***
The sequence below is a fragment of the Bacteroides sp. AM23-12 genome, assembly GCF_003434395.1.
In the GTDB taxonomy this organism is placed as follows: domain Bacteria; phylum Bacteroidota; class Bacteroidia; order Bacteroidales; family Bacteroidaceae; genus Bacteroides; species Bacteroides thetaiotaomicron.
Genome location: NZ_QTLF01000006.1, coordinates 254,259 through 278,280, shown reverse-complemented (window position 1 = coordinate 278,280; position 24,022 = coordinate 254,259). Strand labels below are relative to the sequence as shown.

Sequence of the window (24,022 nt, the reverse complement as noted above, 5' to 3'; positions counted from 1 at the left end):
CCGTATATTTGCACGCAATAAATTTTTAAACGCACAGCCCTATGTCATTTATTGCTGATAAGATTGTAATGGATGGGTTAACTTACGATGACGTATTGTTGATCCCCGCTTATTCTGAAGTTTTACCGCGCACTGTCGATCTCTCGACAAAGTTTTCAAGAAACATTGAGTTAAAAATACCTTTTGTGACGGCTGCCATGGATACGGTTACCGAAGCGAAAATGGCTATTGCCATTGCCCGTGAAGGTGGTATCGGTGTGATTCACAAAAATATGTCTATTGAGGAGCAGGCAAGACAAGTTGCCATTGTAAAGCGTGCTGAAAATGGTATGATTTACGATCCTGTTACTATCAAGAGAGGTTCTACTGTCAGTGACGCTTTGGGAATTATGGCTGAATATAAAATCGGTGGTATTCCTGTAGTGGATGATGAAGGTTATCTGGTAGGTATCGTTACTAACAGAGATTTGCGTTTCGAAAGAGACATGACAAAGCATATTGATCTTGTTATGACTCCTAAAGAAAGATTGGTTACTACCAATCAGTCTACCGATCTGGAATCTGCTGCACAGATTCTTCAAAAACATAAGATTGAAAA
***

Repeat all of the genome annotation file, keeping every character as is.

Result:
The sequence below is a fragment of the Bacteroides sp. AM23-12 genome, assembly GCF_003434395.1.
In the GTDB taxonomy this organism is placed as follows: domain Bacteria; phylum Bacteroidota; class Bacteroidia; order Bacteroidales; family Bacteroidaceae; genus Bacteroides; species Bacteroides thetaiotaomicron.
Genome location: NZ_QTLF01000006.1, coordinates 254,259 through 278,280, shown reverse-complemented (window position 1 = coordinate 278,280; position 24,022 = coordinate 254,259). Strand labels below are relative to the sequence as shown.

Sequence of the window (24,022 nt, the reverse complement as noted above, 5' to 3'; positions counted from 1 at the left end):
CCGTATATTTGCACGCAATAAATTTTTAAACGCACAGCCCTATGTCATTTATTGCTGATAAGATTGTAATGGATGGGTTAACTTACGATGACGTATTGTTGATCCCCGCTTATTCTGAAGTTTTACCGCGCACTGTCGATCTCTCGACAAAGTTTTCAAGAAACATTGAGTTAAAAATACCTTTTGTGACGGCTGCCATGGATACGGTTACCGAAGCGAAAATGGCTATTGCCATTGCCCGTGAAGGTGGTATCGGTGTGATTCACAAAAATATGTCTATTGAGGAGCAGGCAAGACAAGTTGCCATTGTAAAGCGTGCTGAAAATGGTATGATTTACGATCCTGTTACTATCAAGAGAGGTTCTACTGTCAGTGACGCTTTGGGAATTATGGCTGAATATAAAATCGGTGGTATTCCTGTAGTGGATGATGAAGGTTATCTGGTAGGTATCGTTACTAACAGAGATTTGCGTTTCGAAAGAGACATGACAAAGCATATTGATCTTGTTATGACTCCTAAAGAAAGATTGGTTACTACCAATCAGTCTACCGATCTGGAATCTGCTGCACAGATTCTTCAAAAACATAAGATTGAAAA